Images

This bridge over Interstate 10 east of Houston was one of the best illustrations of how truly invisible freezing rain icing can be. This bridge was extremely slick and dangerous. The gap in the pavement in the foreground marks the boundary between the ground-based road and the bridge surface. As you can clearly see, there is no difference in appearance between the wet road and the ice. This type of icing can fool even experienced winter drivers. Click the image to view full size:

Icy bridge in Texas

The tractor-trailer accident. The tractor began to slide sideways on the ice. When its wheels moved off of the ice onto wet pavement, the tires grabbed suddenly and pulled the rig hard to the left into the median.

Icy bridge in Texas

The pickup crash impact. This driver lost control due to a sudden accelleration while on the bridge, which caused the truck to start rotating sideways. The coating of ice on the truck itself is visible flying off upon impact.

Icy bridge in Texas

Aftermath of the tractor trailer accident. The guardrail was impacted and damaged.

Icy bridge in Texas

The following comments were posted before this site switched to a new comment system on August 27, 2016:

Recent Blog Posts
- Trip to Mississippi and Alabama for Southern US winter storm - January 5-7, 2017 - January 22, 2017
- High-impact freezing rain/drizzle road icing event from Oklahoma to the East Coast - December 20, 2016
- New educational winter driving videos released, more planned - November 21, 2016
- "Icezilla" freezing rain disaster in the northeast US - January 19, 2015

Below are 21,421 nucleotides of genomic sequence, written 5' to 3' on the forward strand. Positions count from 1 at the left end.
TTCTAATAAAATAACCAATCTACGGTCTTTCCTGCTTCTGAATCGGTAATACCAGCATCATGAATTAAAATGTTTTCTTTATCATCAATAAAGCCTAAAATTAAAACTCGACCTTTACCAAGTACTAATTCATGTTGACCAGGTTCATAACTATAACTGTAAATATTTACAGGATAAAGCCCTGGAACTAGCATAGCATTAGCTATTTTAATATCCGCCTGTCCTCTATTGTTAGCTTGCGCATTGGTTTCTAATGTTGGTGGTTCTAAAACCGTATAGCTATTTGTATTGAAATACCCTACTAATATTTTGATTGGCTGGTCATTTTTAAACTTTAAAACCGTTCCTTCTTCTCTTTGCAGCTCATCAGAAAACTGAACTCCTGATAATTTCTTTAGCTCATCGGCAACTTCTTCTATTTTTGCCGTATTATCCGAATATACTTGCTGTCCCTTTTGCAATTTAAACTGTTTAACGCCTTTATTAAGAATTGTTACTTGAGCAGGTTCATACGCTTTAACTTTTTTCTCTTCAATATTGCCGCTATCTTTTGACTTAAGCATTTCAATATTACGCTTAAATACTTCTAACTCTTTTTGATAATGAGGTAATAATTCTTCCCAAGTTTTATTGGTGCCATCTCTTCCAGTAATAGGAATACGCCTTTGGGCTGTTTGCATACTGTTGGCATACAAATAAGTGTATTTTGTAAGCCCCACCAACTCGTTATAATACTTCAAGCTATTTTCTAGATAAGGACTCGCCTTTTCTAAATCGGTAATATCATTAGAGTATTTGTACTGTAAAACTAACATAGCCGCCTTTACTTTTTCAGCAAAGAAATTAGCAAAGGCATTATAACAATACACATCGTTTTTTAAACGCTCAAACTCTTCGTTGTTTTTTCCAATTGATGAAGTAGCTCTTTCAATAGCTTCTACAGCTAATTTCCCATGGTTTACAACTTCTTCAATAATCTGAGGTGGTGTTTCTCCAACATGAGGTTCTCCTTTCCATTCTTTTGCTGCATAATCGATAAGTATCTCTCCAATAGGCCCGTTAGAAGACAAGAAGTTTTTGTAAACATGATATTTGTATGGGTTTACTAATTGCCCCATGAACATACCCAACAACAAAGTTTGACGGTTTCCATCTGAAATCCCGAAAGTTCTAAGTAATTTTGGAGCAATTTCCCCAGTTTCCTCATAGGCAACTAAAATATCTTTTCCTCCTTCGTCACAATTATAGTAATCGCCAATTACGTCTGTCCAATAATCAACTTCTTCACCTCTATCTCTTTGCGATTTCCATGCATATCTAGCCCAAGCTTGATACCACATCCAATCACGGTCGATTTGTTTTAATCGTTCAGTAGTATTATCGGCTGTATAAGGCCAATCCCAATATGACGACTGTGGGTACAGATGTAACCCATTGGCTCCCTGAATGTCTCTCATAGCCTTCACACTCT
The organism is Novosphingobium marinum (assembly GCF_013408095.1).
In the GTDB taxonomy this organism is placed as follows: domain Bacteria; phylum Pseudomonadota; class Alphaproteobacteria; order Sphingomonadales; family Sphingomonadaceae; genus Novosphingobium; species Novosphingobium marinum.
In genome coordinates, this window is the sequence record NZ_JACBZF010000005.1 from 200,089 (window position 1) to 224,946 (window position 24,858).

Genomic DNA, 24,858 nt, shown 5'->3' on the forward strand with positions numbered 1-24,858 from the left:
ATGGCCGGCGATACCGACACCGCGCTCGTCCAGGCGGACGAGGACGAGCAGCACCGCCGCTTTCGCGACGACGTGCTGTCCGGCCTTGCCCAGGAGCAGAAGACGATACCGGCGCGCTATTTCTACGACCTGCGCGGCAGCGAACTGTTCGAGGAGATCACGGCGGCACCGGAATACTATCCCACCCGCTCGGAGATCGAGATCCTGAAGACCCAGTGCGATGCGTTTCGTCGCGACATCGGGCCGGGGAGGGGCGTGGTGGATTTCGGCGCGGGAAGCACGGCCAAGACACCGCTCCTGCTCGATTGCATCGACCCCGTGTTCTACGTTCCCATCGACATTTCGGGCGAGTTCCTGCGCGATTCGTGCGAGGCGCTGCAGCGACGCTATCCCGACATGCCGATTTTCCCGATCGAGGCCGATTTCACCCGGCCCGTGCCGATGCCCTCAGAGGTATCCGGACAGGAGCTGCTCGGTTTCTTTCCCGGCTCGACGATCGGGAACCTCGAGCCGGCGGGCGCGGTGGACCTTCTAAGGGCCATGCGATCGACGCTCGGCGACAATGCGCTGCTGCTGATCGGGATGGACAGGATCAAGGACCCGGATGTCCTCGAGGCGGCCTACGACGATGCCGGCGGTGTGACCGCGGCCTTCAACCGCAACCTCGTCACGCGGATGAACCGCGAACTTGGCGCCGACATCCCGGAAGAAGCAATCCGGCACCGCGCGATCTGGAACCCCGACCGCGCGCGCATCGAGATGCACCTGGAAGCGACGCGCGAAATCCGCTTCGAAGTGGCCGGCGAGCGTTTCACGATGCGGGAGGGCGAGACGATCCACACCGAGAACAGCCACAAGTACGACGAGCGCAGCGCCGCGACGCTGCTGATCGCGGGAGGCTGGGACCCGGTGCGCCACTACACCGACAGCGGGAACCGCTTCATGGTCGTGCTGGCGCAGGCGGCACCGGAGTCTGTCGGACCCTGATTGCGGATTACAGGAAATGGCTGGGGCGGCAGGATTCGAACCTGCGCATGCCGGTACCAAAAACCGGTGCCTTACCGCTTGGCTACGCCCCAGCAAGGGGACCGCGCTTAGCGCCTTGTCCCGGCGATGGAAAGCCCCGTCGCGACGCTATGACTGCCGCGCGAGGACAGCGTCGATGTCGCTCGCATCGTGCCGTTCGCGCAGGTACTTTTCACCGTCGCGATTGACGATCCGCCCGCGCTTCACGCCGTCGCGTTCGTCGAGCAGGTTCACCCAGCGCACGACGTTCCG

- December 30-January 2 Oklahoma/Texas icing event sequence - January 2, 2015
- Freezing rain disaster - November 22, 2014 - November 23, 2014
- Report: Major winter storm in the Deep South, 1/28 - January 30, 2014
- Report: High Risk road icing event in south Texas/Louisiana - January 26, 2014
- Winter tires: not the solution for preventing icy crashes - December 13, 2013
- Preliminary low estimate of December 3-8 toll - December 9, 2013
- The Top 7 Icy Road Myths - December 6, 2013
- Aren't icy road crashes caused by driving too fast for conditions, not ice and snow? - November 14, 2012
- Road icing news for January-February 2012 - February 25, 2012
- Commentary on the recent viral WV pileup video - January 8, 2012
- Significant road icing outbreak: Monday, January 2, 2012 - January 2, 2012
- No vehicle can safely go highway speeds on icy roads - December 23, 2011
- Another case for "Road Ice Warnings": December 8-9, 2011 light snow event - December 10, 2011
- A big thanks to those helping raise road icing awareness - November 18, 2011
- 15 road icing deaths in the past week: estimating the full impact - November 4, 2011
- 2011-2012 road ice season in the US already in full swing - October 22, 2011
- Coming this winter: another 2011 tornado season toll - July 21, 2011

Past Blog Archives
- April 2010 - January 2011 posts
- December 2009 - March 2010 posts
- November 2009 posts
- October 2009 posts
- March-April 2009 posts
- February 2009 posts
- January 2009 posts
- December 2008 posts

Educational Winter Driving Videos - Watch for Free:

Video: How to correct a slide on an icy road (and how to prevent them)Video: Icy Bridges: Weather's underrated killerVideo: Deadliest Weather: Freezing Rain

Home | Risk | Stats | Accident Video | Icy Bridges | Tips | Warning Signs | If You Slide | If You Wreck

458
Deaths in the US
from icy roads
2009-2010 winter
[ More Statistics ]

477
Deaths in the US
from icy roads
2008-2009 winter
[ More Statistics ]

All content © Dan Robinson. All usage requires a paid license - please contact Dan for inquiries.

Web Site Design and Internet Marketing by CIS Internet